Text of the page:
11 Oct Happiness is…selflessness AND selfishness
In most of my talks these days I refer to the paradoxes of happiness…
…that is, happiness comes from being in the moment AND planning ahead; enjoying pleasures AND pursuing meaning; taking care of oneself AND taking care of others; and the list goes on.
One specific contributor to happiness is relationships; but we can only give to others if we first give to ourselves. So again, happiness is in selflessness and selfishness. Which is what this article articulates so well…
via Psychology Today by Marc Wittmann
Gaining Happiness by Losing Yourself
A dissolution of body boundaries during meditation leads to greater happiness, says a new study. The results provide evidence that techniques that foster the loss of sense of body boundary can help in the treatment of mood disorders.
In the pursuit of happiness we are often self-centered. I want an ice cream, I want to watch my favorite TV show, I want this woman or man as partner. This hedonic principle can lead to pleasurable states when I am able to consume. But it can also lead to unpleasant situations when I don’t get what I want.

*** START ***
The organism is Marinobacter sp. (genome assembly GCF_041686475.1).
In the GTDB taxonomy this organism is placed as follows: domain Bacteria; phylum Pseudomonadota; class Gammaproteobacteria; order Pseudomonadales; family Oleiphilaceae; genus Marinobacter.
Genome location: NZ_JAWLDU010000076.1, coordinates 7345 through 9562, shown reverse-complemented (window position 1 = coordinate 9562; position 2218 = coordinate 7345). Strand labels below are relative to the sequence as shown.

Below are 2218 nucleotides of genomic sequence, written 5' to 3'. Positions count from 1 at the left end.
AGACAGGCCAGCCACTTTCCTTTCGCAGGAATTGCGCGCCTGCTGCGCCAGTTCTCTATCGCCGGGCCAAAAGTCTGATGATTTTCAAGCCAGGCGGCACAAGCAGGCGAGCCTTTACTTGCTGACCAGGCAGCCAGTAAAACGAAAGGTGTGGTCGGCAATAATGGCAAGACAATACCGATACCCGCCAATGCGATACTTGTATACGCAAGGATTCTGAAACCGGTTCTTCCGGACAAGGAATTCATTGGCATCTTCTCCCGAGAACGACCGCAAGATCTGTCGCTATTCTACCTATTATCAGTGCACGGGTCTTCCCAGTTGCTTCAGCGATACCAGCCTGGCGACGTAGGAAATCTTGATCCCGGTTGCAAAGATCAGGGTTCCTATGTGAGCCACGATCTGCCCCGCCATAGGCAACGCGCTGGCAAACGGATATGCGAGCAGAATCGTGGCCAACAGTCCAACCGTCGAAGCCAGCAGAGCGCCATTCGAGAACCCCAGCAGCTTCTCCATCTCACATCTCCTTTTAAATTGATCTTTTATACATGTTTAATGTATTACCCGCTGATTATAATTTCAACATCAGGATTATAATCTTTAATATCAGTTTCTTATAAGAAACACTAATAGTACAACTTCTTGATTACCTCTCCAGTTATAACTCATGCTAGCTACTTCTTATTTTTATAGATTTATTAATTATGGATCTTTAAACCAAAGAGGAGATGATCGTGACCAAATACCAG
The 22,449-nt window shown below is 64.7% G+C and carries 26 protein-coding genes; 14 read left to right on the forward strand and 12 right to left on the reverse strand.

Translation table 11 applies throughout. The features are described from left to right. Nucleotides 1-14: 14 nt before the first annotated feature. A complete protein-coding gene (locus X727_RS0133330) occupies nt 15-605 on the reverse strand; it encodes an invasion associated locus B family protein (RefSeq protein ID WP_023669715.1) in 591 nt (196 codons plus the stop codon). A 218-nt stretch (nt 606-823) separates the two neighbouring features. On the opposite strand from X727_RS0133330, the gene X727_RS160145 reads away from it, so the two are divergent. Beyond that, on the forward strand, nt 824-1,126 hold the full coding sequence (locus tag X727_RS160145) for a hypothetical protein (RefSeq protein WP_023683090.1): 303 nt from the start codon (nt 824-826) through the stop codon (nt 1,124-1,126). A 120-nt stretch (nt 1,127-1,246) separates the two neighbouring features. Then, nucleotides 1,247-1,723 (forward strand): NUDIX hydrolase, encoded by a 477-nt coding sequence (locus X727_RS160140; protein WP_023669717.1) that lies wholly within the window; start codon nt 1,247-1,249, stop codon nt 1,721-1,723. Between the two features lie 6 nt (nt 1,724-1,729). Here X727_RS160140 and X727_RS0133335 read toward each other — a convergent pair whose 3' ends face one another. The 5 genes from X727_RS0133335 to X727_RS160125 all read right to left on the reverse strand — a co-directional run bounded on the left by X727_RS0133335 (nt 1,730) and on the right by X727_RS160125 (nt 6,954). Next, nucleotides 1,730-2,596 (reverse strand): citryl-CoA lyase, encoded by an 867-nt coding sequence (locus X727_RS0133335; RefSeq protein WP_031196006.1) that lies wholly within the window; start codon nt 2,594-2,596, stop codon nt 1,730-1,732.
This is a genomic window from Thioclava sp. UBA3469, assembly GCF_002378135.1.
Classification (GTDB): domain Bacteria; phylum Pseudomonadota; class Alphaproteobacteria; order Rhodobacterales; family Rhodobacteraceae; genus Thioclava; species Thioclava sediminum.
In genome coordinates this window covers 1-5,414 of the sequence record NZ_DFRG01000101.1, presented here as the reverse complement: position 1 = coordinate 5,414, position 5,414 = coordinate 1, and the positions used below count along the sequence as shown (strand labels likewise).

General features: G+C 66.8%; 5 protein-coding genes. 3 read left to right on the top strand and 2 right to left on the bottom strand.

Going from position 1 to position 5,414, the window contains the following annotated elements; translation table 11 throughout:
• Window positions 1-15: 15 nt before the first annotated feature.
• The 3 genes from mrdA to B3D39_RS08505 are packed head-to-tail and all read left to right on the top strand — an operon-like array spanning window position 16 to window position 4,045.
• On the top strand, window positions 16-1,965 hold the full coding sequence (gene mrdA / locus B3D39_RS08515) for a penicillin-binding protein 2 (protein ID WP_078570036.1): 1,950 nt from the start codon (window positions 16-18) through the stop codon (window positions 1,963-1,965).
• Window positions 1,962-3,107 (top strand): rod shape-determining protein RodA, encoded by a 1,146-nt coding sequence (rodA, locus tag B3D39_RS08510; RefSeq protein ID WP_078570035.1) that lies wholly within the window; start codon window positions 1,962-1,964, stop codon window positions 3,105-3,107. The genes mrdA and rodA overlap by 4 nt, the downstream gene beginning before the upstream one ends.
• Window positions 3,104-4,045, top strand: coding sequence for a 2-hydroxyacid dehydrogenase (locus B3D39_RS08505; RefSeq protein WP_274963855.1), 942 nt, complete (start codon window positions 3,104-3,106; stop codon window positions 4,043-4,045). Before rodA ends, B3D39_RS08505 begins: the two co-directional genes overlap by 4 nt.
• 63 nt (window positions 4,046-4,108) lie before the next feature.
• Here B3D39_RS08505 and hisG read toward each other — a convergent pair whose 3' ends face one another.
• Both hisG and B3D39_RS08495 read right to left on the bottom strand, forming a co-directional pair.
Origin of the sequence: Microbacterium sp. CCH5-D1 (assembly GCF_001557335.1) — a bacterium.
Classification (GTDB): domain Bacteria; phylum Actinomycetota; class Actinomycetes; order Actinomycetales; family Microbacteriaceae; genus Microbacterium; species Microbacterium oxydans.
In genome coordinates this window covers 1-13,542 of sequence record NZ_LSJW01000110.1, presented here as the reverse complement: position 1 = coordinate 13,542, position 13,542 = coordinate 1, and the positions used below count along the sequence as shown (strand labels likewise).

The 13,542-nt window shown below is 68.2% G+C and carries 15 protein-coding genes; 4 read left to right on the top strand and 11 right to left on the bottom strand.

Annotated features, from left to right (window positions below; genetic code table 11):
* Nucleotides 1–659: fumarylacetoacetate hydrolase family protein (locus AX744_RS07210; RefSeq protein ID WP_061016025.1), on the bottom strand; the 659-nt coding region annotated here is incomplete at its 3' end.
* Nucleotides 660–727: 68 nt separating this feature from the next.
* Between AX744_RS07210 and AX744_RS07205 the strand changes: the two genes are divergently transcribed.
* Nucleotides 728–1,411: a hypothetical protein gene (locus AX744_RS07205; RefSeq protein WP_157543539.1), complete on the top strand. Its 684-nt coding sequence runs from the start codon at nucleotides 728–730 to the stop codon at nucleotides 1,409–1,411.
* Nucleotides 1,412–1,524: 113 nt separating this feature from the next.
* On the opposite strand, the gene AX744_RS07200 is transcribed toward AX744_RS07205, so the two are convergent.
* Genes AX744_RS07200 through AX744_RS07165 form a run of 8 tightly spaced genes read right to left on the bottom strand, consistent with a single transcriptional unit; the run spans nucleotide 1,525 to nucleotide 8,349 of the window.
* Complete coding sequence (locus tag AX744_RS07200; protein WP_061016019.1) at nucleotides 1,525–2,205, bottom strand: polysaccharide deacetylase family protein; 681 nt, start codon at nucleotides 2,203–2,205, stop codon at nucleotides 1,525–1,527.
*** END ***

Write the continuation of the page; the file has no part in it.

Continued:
The striving for personal pleasure thereafter leads to fluctuating states of happiness depending on the contingencies of life – factors I may not be able to control. Relying too strongly on these self-related but not necessarily controllable outer rewards can easily lead to unhappiness. The world has not been created to fulfill my personal needs – that’s at least what we have to learn when we grow up. A baby may experience such bliss in the way that every time it cries it is fed, the world is experienced as immediately gratifying. But later in childhood we will inevitably learn that we are not in paradise when again and again we don’t receive the gratification we hoped for. Tolerance for frustration is then needed.
With their recent happiness model called the Self-centeredness/Selflessness Happiness model, Michael Dambrun and Matthieu Ricard have developed an idea of how we learn to become happy grownups. In essence, they argue that self-centeredness develops when we take our condition to be more important than the condition of others; the self is experienced with sharp boundaries and as separate from the others and the world…
…keep reading the full & original article HERE